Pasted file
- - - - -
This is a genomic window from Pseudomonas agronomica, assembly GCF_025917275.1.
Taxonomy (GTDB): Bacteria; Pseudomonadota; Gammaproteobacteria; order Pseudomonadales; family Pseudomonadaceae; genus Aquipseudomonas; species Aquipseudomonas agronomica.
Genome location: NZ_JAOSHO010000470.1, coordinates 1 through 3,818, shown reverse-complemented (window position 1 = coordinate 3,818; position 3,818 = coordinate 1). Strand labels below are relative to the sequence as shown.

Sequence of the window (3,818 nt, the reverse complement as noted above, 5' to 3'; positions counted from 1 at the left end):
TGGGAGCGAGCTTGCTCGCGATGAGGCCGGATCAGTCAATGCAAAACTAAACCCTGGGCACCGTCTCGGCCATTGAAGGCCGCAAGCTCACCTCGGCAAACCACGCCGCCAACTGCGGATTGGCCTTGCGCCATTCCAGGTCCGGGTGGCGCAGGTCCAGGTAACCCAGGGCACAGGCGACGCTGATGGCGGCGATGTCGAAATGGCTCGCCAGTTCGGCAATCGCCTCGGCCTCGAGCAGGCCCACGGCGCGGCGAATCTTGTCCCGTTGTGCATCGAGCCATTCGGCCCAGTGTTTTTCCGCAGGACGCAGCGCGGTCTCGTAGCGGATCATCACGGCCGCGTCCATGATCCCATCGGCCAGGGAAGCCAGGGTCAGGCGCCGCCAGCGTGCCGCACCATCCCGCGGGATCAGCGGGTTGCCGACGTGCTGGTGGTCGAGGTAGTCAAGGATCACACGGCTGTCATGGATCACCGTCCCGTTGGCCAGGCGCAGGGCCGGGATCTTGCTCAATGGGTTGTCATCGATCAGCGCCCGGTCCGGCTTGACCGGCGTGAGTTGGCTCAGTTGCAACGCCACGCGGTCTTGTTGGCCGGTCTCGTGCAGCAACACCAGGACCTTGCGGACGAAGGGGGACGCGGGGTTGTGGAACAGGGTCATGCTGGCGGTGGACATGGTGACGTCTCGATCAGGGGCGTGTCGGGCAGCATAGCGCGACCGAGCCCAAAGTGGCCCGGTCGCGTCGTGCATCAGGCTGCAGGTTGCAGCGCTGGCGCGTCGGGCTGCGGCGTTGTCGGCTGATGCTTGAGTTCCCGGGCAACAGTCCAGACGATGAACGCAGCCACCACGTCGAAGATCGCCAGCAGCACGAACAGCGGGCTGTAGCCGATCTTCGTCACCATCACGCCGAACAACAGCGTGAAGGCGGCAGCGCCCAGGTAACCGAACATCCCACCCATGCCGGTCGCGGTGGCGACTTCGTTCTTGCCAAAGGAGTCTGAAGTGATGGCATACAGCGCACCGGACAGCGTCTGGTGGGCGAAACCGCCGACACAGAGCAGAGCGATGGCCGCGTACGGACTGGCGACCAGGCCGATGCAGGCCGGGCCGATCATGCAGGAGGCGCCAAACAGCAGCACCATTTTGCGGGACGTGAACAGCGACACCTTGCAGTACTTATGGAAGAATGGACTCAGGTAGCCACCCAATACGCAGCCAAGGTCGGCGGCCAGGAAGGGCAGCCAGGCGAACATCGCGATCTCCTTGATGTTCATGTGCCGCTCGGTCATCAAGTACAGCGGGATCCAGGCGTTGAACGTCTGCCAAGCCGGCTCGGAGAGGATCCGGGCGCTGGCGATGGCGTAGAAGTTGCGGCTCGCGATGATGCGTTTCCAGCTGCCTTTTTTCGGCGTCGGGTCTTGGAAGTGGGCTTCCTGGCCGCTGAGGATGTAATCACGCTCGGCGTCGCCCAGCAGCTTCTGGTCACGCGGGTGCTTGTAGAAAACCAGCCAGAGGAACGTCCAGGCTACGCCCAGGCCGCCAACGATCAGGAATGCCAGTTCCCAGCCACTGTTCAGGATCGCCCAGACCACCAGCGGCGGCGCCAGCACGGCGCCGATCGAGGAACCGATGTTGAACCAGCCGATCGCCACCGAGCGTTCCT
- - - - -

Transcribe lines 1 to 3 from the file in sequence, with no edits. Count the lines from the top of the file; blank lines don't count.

This is a genomic window from Pseudomonas agronomica, assembly GCF_025917275.1.
Taxonomy (GTDB): Bacteria; Pseudomonadota; Gammaproteobacteria; order Pseudomonadales; family Pseudomonadaceae; genus Aquipseudomonas; species Aquipseudomonas agronomica.
Genome location: NZ_JAOSHO010000470.1, coordinates 1 through 3,818, shown reverse-complemented (window position 1 = coordinate 3,818; position 3,818 = coordinate 1). Strand labels below are relative to the sequence as shown.